Here are 2 demographics that may benefit the most when health care reform kicks off January 1st 2014:
Pre 65 retiree – This group of people will have opportunities to shop around without fear of their pre existing conditions causing exorbitant prices or excluding them outright from coverage. There are a number of people ages 55 – 64 who are financially ready to retire but unable to do so because of their health. These people are tied to their employer who provides them (and spouses) health insurance. Starting January 1st, 2014, people will be able to enroll into health insurance without worrying about pre existing conditions. You can choose a plan that fits your needs and it will cover you immediately.
This age group will also benefit because rates that insurers charge can only be 3x the cost from age 26 to age 64. This means that a comparable plan that costs a 26 year old $150/month can only cost a 64 year old $450 ($150 x 3.) This rule was put in force to protect people from being discriminated against based on their age and ultimately means that a younger person will pay more and an older person pay less as pricing is moved to the middle.
Small businesses with less than 50 employees
Many small businesses do not offer health insurance because of the cost and complexity of plans. The health care reform can help a small business owner in a few ways.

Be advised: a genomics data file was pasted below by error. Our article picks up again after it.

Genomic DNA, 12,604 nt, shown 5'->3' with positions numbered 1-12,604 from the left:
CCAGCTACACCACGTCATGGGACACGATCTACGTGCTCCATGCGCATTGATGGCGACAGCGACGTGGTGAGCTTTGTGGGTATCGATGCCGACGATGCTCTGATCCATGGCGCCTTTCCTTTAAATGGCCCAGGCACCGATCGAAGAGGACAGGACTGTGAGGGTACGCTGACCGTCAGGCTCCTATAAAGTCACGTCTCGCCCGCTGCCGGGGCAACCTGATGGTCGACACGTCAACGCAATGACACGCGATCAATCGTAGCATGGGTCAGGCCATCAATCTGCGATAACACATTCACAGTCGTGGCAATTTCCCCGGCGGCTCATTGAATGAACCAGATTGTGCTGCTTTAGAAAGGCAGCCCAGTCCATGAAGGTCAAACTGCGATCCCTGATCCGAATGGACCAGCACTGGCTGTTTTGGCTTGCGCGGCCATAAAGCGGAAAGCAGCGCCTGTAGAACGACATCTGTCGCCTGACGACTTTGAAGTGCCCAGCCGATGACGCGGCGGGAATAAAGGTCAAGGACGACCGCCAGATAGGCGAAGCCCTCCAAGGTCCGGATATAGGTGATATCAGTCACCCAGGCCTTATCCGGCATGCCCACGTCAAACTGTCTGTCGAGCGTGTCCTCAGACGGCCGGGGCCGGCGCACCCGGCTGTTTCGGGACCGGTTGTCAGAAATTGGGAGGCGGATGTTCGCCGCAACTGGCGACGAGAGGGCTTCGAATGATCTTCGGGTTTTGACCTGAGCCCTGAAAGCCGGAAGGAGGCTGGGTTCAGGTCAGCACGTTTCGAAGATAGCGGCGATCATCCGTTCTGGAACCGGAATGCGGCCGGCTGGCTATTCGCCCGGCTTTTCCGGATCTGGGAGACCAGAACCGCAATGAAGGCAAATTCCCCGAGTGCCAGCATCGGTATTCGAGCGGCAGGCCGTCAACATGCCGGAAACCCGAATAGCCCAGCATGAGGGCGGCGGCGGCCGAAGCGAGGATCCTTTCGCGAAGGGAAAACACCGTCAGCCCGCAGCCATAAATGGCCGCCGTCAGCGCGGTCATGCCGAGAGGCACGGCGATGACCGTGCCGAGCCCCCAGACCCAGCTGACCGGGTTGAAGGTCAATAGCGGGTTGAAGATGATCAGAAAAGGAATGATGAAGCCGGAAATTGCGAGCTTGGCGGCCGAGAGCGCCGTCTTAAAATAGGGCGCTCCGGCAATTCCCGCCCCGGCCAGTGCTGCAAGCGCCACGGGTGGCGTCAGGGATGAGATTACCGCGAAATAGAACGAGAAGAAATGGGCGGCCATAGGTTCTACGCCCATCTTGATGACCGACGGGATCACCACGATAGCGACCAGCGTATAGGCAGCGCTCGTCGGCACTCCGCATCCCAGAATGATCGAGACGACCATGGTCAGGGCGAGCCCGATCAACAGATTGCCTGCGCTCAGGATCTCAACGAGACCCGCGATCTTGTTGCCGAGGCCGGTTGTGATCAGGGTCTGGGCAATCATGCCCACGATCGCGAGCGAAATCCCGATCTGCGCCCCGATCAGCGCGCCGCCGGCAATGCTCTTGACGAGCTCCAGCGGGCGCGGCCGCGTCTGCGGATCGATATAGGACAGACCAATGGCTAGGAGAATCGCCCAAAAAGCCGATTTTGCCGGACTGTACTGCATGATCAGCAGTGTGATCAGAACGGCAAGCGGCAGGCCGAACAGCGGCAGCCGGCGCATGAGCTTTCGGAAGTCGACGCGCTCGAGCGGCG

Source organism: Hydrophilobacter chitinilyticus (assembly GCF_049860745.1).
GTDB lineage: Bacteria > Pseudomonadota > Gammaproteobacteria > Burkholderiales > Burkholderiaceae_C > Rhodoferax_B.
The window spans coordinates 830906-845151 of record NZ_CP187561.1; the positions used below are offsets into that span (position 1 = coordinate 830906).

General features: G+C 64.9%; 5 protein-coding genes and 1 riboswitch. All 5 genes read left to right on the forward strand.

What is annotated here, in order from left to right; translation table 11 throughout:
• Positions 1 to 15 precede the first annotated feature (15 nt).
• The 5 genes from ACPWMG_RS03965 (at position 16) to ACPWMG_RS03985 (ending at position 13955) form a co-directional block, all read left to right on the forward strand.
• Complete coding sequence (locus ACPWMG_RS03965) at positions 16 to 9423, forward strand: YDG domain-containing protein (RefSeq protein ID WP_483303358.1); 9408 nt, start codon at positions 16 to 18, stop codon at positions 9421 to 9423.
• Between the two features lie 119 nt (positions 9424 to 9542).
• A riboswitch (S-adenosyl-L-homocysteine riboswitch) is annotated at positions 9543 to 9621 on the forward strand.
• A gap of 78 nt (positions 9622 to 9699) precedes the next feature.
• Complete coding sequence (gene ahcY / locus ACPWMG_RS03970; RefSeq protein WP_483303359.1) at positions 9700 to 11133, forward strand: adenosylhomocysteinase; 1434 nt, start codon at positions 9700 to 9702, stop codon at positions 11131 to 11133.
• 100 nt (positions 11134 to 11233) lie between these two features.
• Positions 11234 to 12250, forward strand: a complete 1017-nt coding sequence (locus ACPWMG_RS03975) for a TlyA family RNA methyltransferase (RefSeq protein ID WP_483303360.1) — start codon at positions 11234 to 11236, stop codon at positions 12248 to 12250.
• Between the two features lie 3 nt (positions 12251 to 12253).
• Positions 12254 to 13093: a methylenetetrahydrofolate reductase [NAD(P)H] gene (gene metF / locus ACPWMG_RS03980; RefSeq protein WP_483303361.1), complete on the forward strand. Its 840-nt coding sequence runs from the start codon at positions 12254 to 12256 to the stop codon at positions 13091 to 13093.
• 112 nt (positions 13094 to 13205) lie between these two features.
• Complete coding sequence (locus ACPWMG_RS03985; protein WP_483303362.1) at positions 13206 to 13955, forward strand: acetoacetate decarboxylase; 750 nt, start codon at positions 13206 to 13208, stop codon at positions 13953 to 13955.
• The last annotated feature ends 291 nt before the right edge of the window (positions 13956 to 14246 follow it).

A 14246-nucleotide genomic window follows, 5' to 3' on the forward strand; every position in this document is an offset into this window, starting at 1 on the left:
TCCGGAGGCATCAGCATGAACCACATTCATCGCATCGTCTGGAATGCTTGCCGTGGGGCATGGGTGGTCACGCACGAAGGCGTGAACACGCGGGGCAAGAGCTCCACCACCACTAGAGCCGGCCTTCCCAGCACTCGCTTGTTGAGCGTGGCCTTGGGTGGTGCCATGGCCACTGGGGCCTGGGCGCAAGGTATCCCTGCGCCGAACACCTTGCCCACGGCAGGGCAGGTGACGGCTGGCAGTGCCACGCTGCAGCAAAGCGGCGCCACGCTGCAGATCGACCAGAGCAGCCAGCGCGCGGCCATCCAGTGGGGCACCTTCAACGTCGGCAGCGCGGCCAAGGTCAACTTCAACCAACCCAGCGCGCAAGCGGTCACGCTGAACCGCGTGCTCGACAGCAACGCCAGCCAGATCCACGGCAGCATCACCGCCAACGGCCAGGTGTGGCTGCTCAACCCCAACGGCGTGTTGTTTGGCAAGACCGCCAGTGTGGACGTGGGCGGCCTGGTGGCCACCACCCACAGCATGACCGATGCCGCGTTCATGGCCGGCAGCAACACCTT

If they offer benefits they will have a dedicated exchange (which is a fancy term for a website) to buy small group policies. These are called Small Business Health Options Programs, or SHOPs, for short. The individual and SHOP exchanges may be separate or combined. In theory, SHOPs will simplify the quoting process and make an apples to apples comparison easier.
Tax credits will be provided for employers with 25 or fewer employees with an average wage of less than $50,000 a year who offer coverage through an exchange. The credit will cover up to 50% of the employer’s cost (35% for small nonprofit organizations.)
Another likely scenario is that small businesses will provide a set dollar amount (say $100/month) that is benchmarked for health insurance and then let individuals purchase plans on their own. In this route, individuals and families who fall under the subsidy guidelines (133% to 400% of federal poverty level, $15,282 to $45,960 for an individual or $31,322 to $94,200 for a family of four) can then take their employer credit of $100/month and apply that to the subsidy help they receive from the federal government. I see this being advantageous for businesses that provide minimum wage jobs as the employee gets a double benefit from the employer and subsidy from the government.
If employees have income above the subsidy limits, they simply can purchase a policy from a broker in the same manner health insurance is sold currently (except there are no worries about pre existing conditions in 2014.)